RE: Job Requirements (was Ethical Companies)

Subject: RE: Job Requirements (was Ethical Companies)
From: Ed Gregory <edgregory -at- comcast -dot- net>
To: "TECHWR-L" <techwr-l -at- lists -dot- raycomm -dot- com>
Date: Fri, 29 Mar 2002 07:11:33 -0600


The law says the employer still has the right to set reasonable requirements
believed necessary to accomplish the job (e.g., to help achieve the
employer's business goals.) When an employee or potential employee
challenges the reasonableness of those requirements, it is up to the courts
that determine whether those requirements were reasonable.

Requiring the a technical writer be able to present information to a live
audience or group might squeek by. However, requiring that they be able to
stand up to do so would never, um, stand up in court.

You very clearly are confusing the "employer goal" with the "employee task."

-Ed Gregory

-----Original Message-----
From: bounce-techwr-l-94027 -at- lists -dot- raycomm -dot- com
[mailto:bounce-techwr-l-94027 -at- lists -dot- raycomm -dot- com]On Behalf Of Andrew
Sent: Friday, March 29, 2002 2:46 AM
Subject: Re: Job Requirements (was Ethical Companies)

--- Sue Ellen Adkins <sea -at- best -dot- com> wrote:
> My only comment is that the Americans with Disabilities Act (ADA) is
> designed to prevent discrimination against disabled employees.

I never said that people with disabilities should be excluded from their
Illegal discrimination is illegal. But, I also believe companies have a
and responsibility to set expectations and requirements for a job. And the
people who do not fit those requirements should not be considered for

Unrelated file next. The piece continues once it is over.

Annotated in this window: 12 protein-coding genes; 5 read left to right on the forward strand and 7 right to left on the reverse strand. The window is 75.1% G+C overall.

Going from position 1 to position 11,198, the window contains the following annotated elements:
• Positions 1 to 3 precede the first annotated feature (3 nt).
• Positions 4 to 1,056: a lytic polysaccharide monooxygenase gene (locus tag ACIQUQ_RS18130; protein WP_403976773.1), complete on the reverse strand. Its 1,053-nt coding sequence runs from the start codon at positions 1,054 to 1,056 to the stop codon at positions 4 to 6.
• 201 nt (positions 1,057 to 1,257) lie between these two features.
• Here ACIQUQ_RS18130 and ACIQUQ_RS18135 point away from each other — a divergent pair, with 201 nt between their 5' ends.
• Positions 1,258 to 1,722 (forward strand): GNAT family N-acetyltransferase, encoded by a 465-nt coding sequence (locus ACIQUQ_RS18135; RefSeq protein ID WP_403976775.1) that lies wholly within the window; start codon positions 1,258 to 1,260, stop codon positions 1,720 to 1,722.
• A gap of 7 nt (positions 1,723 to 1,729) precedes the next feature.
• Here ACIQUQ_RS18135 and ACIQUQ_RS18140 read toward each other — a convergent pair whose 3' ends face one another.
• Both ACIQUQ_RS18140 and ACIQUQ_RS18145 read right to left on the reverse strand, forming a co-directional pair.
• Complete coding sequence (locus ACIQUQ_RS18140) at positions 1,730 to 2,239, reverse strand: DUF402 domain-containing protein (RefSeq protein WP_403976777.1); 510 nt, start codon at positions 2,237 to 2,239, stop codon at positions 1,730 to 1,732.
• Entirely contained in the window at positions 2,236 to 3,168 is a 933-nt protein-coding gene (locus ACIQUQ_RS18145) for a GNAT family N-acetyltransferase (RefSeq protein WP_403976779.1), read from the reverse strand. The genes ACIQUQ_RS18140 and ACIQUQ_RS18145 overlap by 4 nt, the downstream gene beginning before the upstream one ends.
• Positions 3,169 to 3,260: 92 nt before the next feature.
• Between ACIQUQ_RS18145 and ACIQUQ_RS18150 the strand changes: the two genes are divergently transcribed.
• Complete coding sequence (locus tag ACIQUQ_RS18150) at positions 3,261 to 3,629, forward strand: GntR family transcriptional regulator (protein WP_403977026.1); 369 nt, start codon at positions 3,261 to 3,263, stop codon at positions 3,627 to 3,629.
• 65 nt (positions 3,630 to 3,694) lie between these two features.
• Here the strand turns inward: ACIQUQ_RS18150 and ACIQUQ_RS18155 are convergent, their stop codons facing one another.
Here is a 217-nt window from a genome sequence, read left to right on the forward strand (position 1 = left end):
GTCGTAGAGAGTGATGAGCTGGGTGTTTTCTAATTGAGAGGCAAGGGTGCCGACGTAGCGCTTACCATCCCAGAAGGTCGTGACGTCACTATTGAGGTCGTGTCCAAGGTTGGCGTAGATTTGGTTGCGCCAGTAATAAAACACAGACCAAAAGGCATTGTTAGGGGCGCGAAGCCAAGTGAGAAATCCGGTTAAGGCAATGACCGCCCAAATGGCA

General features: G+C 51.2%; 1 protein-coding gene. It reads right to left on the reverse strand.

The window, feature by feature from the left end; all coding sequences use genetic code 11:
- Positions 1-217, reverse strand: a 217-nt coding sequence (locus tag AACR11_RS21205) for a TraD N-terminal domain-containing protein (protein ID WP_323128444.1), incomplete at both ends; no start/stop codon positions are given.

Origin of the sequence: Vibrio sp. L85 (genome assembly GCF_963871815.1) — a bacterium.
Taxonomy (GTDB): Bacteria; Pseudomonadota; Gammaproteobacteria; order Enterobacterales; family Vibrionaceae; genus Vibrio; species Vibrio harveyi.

A job is not a right. Its a job. And firms need the ability to establish
reasonable work expectations. I don't think there is anything terribly
unreasonable or unusual about asking an writer to be able to stand to give
occasional presentation.

I also don't think it is fair to take, honest discrimination issues such as
race or sex and try to equate them with reasonable job expectations. Not
getting a job because you're Hispanic or a woman is discminnination. Not
getting a job because you refuse to stand-up to give presentations is a very
different thing.

> Possibly this is because we are accustomed to having the presenter
> standing. This is for a technical writer; I don't know any writers
> who make a lot of presentations.

That doesn't mean they don't exist or that it is unreasonable to ask for
I gave many presentations back when I used to do tech writing. So you know
least one now.

> This is true only if the requirements are relevant to the job. It
> isn't any more legal to require that writers be able to walk than to
> require that writers be male--if the only reason for the requirement
> is that people are more comfortable working with them.

How do you know it isn't relevant? Not every firm has the same definition of
technical writer as you, or me. Moreover, There is a wide gap in
between asking employees to be male vs. asking them to give presentations
standing up.

Andrew Plato

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Re: Job Requirements (was Ethical Companies): From: Andrew Plato

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